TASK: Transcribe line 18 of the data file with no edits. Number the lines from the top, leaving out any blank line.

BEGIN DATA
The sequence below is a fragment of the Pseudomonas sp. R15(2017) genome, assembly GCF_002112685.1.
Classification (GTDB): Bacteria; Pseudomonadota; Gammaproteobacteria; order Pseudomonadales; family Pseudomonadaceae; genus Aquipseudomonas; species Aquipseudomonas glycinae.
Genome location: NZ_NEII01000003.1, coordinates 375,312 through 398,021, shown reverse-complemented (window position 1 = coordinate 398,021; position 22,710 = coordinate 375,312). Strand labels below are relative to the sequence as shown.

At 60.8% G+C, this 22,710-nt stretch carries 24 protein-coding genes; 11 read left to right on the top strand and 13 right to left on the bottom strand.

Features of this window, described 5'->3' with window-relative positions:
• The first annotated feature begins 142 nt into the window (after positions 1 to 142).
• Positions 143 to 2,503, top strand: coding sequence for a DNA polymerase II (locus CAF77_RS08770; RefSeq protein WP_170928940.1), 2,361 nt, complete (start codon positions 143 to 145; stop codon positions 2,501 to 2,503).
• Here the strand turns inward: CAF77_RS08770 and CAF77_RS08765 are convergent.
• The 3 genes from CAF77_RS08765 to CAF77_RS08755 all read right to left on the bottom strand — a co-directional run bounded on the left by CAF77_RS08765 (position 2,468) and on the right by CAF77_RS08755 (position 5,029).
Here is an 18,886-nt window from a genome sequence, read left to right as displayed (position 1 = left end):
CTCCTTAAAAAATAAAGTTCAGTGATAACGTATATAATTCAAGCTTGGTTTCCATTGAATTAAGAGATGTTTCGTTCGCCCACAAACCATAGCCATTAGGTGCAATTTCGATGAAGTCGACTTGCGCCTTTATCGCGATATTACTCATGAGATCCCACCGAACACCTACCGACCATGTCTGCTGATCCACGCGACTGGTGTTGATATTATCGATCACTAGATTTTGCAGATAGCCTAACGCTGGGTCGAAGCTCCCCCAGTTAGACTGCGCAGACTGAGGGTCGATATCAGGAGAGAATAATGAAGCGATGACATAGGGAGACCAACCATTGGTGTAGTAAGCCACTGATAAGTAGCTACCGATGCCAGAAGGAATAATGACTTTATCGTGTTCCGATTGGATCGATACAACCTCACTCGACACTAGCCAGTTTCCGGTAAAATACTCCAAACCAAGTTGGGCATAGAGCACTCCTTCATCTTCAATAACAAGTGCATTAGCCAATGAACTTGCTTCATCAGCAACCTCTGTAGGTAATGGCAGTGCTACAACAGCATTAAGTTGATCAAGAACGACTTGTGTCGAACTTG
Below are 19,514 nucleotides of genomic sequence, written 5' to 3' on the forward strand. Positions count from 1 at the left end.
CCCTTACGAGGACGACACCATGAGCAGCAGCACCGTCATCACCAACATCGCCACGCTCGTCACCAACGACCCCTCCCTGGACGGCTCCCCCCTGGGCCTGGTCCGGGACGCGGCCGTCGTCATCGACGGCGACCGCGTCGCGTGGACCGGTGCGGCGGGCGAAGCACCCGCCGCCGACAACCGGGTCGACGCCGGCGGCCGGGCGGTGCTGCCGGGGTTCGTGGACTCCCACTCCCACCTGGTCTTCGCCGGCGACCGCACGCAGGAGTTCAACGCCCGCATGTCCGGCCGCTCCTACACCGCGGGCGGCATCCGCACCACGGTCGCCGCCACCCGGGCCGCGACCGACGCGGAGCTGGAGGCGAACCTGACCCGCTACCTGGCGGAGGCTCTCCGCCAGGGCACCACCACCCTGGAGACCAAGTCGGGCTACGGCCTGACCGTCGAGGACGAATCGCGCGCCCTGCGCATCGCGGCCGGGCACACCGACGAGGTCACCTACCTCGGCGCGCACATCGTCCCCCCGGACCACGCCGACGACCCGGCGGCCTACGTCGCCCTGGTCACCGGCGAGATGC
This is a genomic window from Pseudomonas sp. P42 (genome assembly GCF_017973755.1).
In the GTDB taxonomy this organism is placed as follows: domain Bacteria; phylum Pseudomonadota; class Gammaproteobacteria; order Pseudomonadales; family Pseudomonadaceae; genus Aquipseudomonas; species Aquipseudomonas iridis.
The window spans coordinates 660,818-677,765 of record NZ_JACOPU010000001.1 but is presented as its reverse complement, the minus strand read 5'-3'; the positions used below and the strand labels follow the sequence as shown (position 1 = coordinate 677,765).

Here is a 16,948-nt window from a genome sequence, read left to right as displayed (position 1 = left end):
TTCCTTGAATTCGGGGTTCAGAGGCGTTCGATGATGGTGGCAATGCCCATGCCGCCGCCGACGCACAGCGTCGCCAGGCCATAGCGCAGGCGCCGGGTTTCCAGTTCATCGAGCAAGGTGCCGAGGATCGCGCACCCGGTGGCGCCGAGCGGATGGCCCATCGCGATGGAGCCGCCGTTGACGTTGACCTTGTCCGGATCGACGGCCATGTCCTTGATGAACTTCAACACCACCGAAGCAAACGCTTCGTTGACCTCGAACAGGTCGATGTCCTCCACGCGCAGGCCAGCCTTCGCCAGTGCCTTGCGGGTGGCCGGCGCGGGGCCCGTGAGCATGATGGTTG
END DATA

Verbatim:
TTCCTTGAATTCGGGGTTCAGAGGCGTTCGATGATGGTGGCAATGCCCATGCCGCCGCCGACGCACAGCGTCGCCAGGCCATAGCGCAGGCGCCGGGTTTCCAGTTCATCGAGCAAGGTGCCGAGGATCGCGCACCCGGTGGCGCCGAGCGGATGGCCCATCGCGATGGAGCCGCCGTTGACGTTGACCTTGTCCGGATCGACGGCCATGTCCTTGATGAACTTCAACACCACCGAAGCAAACGCTTCGTTGACCTCGAACAGGTCGATGTCCTCCACGCGCAGGCCAGCCTTCGCCAGTGCCTTGCGGGTGGCCGGCGCGGGGCCCGTGAGCATGATGGTTG